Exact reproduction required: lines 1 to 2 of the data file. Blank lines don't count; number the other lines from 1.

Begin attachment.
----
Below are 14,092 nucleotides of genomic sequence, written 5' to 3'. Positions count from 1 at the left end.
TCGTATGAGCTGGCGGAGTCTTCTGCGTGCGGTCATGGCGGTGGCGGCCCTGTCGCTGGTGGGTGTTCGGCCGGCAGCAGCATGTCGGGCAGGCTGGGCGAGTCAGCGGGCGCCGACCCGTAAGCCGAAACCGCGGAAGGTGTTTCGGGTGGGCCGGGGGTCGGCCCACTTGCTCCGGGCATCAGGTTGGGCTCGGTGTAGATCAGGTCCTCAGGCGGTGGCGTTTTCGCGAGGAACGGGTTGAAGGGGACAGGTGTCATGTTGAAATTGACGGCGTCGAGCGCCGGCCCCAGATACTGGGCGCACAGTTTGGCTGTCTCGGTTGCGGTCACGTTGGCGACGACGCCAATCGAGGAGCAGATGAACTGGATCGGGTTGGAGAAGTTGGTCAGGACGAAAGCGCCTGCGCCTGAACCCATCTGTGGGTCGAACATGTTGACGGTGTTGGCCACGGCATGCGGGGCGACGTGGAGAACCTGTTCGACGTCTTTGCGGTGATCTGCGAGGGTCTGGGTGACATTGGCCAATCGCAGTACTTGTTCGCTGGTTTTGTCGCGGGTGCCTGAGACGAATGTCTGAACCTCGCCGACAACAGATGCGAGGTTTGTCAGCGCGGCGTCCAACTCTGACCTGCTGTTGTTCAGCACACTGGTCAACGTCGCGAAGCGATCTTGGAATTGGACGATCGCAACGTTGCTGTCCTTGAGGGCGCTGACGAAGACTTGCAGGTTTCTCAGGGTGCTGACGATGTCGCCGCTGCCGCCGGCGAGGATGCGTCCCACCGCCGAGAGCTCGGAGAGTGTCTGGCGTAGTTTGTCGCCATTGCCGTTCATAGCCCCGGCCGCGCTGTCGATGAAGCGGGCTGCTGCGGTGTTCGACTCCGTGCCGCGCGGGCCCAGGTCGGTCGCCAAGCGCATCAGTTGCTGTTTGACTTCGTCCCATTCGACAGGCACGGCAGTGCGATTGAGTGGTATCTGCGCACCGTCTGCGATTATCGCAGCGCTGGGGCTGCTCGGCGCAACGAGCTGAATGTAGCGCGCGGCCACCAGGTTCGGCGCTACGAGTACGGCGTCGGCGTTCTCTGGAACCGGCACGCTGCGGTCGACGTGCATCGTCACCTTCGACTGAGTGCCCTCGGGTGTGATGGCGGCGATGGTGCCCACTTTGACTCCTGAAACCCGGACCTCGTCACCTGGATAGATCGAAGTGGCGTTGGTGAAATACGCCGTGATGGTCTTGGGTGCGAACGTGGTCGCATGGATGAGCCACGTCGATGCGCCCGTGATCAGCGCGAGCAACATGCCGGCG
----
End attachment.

Below are 14,092 nucleotides of genomic sequence, written 5' to 3'. Positions count from 1 at the left end.
TCGTATGAGCTGGCGGAGTCTTCTGCGTGCGGTCATGGCGGTGGCGGCCCTGTCGCTGGTGGGTGTTCGGCCGGCAGCAGCATGTCGGGCAGGCTGGGCGAGTCAGCGGGCGCCGACCCGTAAGCCGAAACCGCGGAAGGTGTTTCGGGTGGGCCGGGGGTCGGCCCACTTGCTCCGGGCATCAGGTTGGGCTCGGTGTAGATCAGGTCCTCAGGCGGTGGCGTTTTCGCGAGGAACGGGTTGAAGGGGACAGGTGTCATGTTGAAATTGACGGCGTCGAGCGCCGGCCCCAGATACTGGGCGCACAGTTTGGCTGTCTCGGTTGCGGTCACGTTGGCGACGACGCCAATCGAGGAGCAGATGAACTGGATCGGGTTGGAGAAGTTGGTCAGGACGAAAGCGCCTGCGCCTGAACCCATCTGTGGGTCGAACATGTTGACGGTGTTGGCCACGGCATGCGGGGCGACGTGGAGAACCTGTTCGACGTCTTTGCGGTGATCTGCGAGGGTCTGGGTGACATTGGCCAATCGCAGTACTTGTTCGCTGGTTTTGTCGCGGGTGCCTGAGACGAATGTCTGAACCTCGCCGACAACAGATGCGAGGTTTGTCAGCGCGGCGTCCAACTCTGACCTGCTGTTGTTCAGCACACTGGTCAACGTCGCGAAGCGATCTTGGAATTGGACGATCGCAACGTTGCTGTCCTTGAGGGCGCTGACGAAGACTTGCAGGTTTCTCAGGGTGCTGACGATGTCGCCGCTGCCGCCGGCGAGGATGCGTCCCACCGCCGAGAGCTCGGAGAGTGTCTGGCGTAGTTTGTCGCCATTGCCGTTCATAGCCCCGGCCGCGCTGTCGATGAAGCGGGCTGCTGCGGTGTTCGACTCCGTGCCGCGCGGGCCCAGGTCGGTCGCCAAGCGCATCAGTTGCTGTTTGACTTCGTCCCATTCGACAGGCACGGCAGTGCGATTGAGTGGTATCTGCGCACCGTCTGCGATTATCGCAGCGCTGGGGCTGCTCGGCGCAACGAGCTGAATGTAGCGCGCGGCCACCAGGTTCGGCGCTACGAGTACGGCGTCGGCGTTCTCTGGAACCGGCACGCTGCGGTCGACGTGCATCGTCACCTTCGACTGAGTGCCCTCGGGTGTGATGGCGGCGATGGTGCCCACTTTGACTCCTGAAACCCGGACCTCGTCACCTGGATAGATCGAAGTGGCGTTGGTGAAATACGCCGTGATGGTCTTGGGTGCGAACGTGGTCGCATGGATGAGCCACGTCGATGCGCCCGTGATCAGCGCGAGCAACATGCCGGCG